From the outside, one wouldn’t suspect a bookstore building in downtown Saugatuck was built in 1838, floated down the Kalamazoo River to its current location, and is one of a few remaining buildings from an abandoned 1800s town.
Judy Hallisy has owned the Singapore Bank Bookstore for 31 years and currently operates a bookstore from its second level. An art gallery operates on the first level of the building.
The building was originally constructed in 1838 in Saugatuck’s then-neighboring town of Singapore.
The building served as a wildcat bank — a bank chartered under state law and had little federal oversight — in the lumbering town of Singapore before it was brought to its current location in Saugatuck.
“The easiest way to have brought it would have been to float it down the river,” Hallisy said. “They were smart in those days and didn’t cart uphill if they didn’t need to.”
Jack Sheridan, a volunteer with the Saugatuck-Douglas History Center for the past 18 years, confirmed the building came from Singapore.
As Saugatuck celebrates its 150th year of existence, its history is intertwined with the history of Singapore.
Saugatuck was first settled in 1830 by William Butler, although it was not originally called Saugatuck. About three to four years later, Singapore was settled nearby at the mouth of the Kalamazoo River.
The only business that was really ever there was a sawmill, from about 1834 to about 1875 in Singapore there were about three or four sawmills,” Sheridan said. “The actual population of Singapore was between 100-200 people and most of them worked at the sawmill. There was also a school and a wildcat bank there.”
Singapore was a logging town that ran out of logs, which lead to its demise.
“There was a huge demand for lumber to rebuild Chicago after the fire in 1871,” Sheridan said. “What happened was there wasn’t enough lumber so they dismantled the remaining sawmill in 1875 and moved it to St. Ignace. There were a lot more trees up there.”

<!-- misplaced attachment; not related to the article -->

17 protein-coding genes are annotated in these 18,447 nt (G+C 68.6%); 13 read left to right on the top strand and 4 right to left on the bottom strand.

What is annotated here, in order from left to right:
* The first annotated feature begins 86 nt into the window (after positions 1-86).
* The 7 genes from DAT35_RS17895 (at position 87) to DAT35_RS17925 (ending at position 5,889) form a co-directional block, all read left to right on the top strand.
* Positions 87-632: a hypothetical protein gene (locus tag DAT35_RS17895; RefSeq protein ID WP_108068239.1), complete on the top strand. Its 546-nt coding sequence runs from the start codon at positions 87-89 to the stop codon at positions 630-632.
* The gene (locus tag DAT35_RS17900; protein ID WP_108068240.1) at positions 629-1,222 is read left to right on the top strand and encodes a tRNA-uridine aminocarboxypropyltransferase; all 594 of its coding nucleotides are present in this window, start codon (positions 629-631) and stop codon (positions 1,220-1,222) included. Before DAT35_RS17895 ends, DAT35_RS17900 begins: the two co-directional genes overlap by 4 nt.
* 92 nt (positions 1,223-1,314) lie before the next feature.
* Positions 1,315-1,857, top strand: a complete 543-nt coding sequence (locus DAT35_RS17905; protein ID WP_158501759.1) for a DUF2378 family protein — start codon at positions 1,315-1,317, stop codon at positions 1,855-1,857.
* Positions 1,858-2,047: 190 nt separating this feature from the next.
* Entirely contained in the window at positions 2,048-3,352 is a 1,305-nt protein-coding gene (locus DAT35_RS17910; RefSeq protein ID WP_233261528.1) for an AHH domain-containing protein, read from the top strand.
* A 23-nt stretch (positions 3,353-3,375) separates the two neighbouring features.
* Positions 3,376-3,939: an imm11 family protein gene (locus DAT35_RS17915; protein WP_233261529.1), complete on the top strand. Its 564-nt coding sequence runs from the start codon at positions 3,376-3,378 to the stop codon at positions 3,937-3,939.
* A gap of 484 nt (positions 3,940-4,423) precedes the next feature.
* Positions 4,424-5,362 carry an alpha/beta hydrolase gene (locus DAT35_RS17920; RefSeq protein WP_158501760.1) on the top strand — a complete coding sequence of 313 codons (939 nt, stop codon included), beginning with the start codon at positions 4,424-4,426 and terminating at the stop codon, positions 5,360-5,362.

When the remaining sawmill left, there was basically no reason for people to live in Singapore anymore, Sheridan said. As many as 10 buildings in Saugatuck today are documented to have come from Singapore.
“The way they moved them was on the ice during the winter,” Sheridan said. “They get a building and put it on skids then bring it up the river on the ice.”
Whatever was left of Singapore was eventually buried under the sand dunes as erosion pushed the sand around. Although, Sheridan said the demise of Singapore is not as dramatic as some locals say.
“There may have been some semi-complete buildings or wreckage there covered by the sand, but no one really knows unless you dig it up,” Sheridan said. “I don’t think there was much there when the sand covered the town.”
The decline of Singapore did not necessarily lead to the rise or development of Saugatuck as many believe, Sheridan said.
“Saugatuck didn’t grow because Singapore closed,” he said. “Saugatuck was a pretty interesting place already, there was a sawmill there and a lot of boats were being built there on the banks of the river.”
In 1868 something was done by the townspeople to legally codify Saugatuck with the state of Michigan, although Sheridan is not entirely sure what that was.
“Maybe it was something they had to file with the state,” Sheridan said.” “Something legal was done to codify this was Saugatuck. It may have established a post office.”
Stories of the “ghost town” of Singapore have a presence in Saugatuck today. Located directly outside of Saugatuck City Hall is a historical marker, which tells the story of the founding and demise of Singapore.
The story of Singapore can be heard at local tourists spots in town as well. Guides on the Star of Saugatuck Boat Cruises and the Saugatuck Dune Rides tell of the town buried under the sand.
The city celebrated its 150th anniversary of existence on the Fourth of July this year. A banner was made for the annual parade and the Saugatuck-Douglas Rotary Club held an event to further celebrate the anniversary afterwards.
“You don’t realize what you have sometimes until it’s gone,” City Manager Kirk Harrier said. “That’s why it is important to kind of look back on 150 years and remember what Saugatuck was like to celebrate some of those things.”
Source : Jake Allan, “Saugatuck celebrates 150 years of unique history“, Holland Sentinel, August 5, 2018.